Changing the way kids snack, with design that speaks their language

Problem to solve:

As most mothers will tell you, getting a kid to eat their meals is one of their greatest struggles. Our job was to find a way to get our brand to entice the kids into eating these healthy snacks while also assuring the mothers that it was good for their children.


Creating a brand that speaks to both mothers and children in a language that they can both relate to, and find relevant.

How it started:

Mumum was started by two mothers who wanted a healthier option for their kids to snack on. When they realised that they weren’t alone in their predicament, they decided to create an all-natural, good-for-kids snack.

When they approached us with their vision of creating an honest brand that could enable better eating habits and snacking for children, we jumped at the chance to create a brand that would set the tone for this almost non-existent category of food in the Indian market.

Research & Analysis:

Our first port-of-call was mothers — we wanted to know what snacks their kids ate, how they picked snacks for their kids, when they ate these snacks, and everything else in between — basically study usage, attitude and purchase.

Young kids have sensitive taste buds; so typical packaged snacks, especially sweet ones offer an explosion of taste that they love. These snacks are also easily accessible and much advertised increasing desirability.

When we asked them what their kids ate between meals, these were the answers we got:

Kurmura, Lays, Mad Angles, Dahi, Chocolate.

None of these choices were healthy, not to mention, that almost none of the snacks were actually meant for kids! And while feeding the child was a big concern for mothers, but the mother didn’t have too many options for what she could feed her child. For ideas of the food, she depended on the tried and tested food items that the elders in the family and the mother’s friends knew of.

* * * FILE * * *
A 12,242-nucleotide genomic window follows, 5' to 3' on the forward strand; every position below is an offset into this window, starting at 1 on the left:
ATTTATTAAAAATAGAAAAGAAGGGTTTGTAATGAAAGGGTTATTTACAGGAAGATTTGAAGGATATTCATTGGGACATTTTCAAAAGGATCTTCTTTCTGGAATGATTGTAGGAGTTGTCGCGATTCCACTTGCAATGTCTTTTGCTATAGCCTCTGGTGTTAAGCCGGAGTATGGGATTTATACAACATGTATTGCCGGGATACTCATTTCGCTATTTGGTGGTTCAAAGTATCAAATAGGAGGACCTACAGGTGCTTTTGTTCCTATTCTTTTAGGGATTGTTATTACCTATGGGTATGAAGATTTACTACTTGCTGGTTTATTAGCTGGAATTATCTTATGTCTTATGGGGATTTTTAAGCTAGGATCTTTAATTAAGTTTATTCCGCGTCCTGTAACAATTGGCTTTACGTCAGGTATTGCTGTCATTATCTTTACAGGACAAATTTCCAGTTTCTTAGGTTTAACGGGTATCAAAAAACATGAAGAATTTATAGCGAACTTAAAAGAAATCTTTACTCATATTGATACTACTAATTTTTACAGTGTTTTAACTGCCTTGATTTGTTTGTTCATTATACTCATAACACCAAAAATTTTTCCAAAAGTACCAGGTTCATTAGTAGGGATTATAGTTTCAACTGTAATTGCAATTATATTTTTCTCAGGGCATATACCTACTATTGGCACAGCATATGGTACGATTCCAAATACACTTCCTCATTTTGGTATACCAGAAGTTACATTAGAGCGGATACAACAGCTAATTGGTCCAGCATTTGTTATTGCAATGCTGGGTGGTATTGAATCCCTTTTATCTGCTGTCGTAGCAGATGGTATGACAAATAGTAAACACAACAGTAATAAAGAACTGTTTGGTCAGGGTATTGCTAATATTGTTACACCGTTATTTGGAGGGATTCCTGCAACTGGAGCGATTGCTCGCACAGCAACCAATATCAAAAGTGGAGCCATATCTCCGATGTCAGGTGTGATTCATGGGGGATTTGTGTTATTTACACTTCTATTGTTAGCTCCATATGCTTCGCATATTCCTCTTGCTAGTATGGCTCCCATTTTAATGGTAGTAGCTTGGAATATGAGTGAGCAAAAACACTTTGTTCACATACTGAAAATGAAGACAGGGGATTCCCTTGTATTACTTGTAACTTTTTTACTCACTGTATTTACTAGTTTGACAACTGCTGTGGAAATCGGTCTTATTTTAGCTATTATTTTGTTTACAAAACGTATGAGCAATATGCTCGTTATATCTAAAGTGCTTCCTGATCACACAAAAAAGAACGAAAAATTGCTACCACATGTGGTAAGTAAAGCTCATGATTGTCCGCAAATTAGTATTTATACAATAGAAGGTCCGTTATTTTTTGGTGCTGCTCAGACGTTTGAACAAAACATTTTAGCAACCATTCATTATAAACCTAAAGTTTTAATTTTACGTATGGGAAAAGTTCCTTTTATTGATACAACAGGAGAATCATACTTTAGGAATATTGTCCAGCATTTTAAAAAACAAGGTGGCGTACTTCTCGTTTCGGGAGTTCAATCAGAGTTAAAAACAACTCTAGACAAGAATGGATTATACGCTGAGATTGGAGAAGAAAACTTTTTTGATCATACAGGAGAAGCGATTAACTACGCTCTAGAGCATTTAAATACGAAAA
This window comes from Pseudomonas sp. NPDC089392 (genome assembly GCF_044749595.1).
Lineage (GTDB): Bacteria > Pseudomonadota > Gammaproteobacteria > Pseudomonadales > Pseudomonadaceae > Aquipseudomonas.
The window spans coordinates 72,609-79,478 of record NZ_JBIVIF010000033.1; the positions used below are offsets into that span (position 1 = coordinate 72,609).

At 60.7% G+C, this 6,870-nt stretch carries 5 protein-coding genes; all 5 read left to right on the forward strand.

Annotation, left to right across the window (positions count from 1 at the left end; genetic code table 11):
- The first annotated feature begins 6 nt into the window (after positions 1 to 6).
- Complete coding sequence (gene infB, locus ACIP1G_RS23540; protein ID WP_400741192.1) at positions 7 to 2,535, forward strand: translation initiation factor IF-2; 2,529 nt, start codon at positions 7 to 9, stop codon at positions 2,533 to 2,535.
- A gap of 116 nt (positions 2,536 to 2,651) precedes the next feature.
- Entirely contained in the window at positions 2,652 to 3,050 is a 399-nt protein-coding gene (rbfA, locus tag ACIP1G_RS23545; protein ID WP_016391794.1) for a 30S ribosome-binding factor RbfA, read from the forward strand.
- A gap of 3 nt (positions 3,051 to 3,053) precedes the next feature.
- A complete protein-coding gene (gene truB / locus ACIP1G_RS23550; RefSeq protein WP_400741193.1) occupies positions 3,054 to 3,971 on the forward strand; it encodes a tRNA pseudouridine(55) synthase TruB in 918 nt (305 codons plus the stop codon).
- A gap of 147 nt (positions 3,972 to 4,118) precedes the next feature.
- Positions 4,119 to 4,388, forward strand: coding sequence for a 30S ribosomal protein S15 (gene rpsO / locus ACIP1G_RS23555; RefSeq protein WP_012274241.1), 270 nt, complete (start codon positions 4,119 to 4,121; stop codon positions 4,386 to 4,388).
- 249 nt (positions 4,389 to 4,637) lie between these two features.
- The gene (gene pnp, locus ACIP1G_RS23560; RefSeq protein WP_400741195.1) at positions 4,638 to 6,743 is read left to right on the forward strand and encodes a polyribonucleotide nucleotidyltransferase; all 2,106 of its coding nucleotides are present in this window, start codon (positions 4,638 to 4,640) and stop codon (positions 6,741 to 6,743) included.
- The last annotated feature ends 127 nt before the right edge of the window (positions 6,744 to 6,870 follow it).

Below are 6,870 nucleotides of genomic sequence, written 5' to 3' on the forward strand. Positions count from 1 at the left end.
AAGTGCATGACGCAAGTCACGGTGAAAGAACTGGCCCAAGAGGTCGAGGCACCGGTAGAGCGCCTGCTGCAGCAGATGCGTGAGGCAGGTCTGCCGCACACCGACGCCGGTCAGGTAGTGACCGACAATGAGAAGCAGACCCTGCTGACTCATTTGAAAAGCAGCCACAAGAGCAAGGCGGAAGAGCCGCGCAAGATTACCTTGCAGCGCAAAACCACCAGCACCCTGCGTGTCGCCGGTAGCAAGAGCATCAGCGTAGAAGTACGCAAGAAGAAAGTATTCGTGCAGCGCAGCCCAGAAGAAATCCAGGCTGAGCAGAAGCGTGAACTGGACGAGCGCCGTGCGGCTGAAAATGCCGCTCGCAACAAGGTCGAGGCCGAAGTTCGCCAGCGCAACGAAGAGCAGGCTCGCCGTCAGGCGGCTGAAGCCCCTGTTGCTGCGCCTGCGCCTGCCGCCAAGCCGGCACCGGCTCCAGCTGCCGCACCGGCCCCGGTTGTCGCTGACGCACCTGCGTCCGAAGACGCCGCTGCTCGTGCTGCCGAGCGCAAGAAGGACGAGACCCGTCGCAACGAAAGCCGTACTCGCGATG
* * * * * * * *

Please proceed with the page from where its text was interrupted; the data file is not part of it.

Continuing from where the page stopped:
From our Shelf and Market Landscape research, we found that the international market approach to branding similar products focused on talking to mothers about the health benefits of the products. While back home in India, we realised that although there were some newer players entering the market for kids’ snacks, the focus on health was missing; and the few healthy products that did focus on health, did so far too seriously to be considered a kids’ snack in the mother’s mind. What we found more interesting, was that while the healthy snacks aisle was beginning to take shape, there was no sign of an aisle or a shelf for kids’ snacks anywhere on the horizon.

The Seed Idea

All the primary research with mothers and kids and extensive discussions with the founders, helped us finally distill the truth of our brand. We decided to build the brand around the endearing bond that exists between a mother and her child. This became our seed idea and defined everything we did for the brand after.

Our clients had a working name for the brand — Mumum, and after our research we felt the name Mumum fit the idea perfectly. It clearly referred to food (by infants and even toddlers), and hinted at the founders in a way. We tweaked the name to make the brand clearer as an entity and to comply with legal requirements, calling it The Mumum Co.

Defining the Problem

Discussions we had with mothers made it clear that every mother goes to great lengths, suffers tantrums and performs theatrics to get her child to eat. And that’s when we wondered — what if our brand could actually make the child want to eat?

We were now solving two problems with our brand design:

1. Make the child want to eat → Our brand should talk to kids

2. Assure the mother that this is good for the child → Our brand should talk to mothers

We wanted to be an honest but lighthearted brand that encouraged the child and the parent to have fun.

Brand Design:

Once we convinced our clients that this is what we should do, we moved on to designing the brand. To kickstart the process, we turned to our end-consumer — children! After spending our time watching, observing and playing with them, we knew that if we wanted to make Mumum attractive for kids, we needed to speak their language, in every way we could.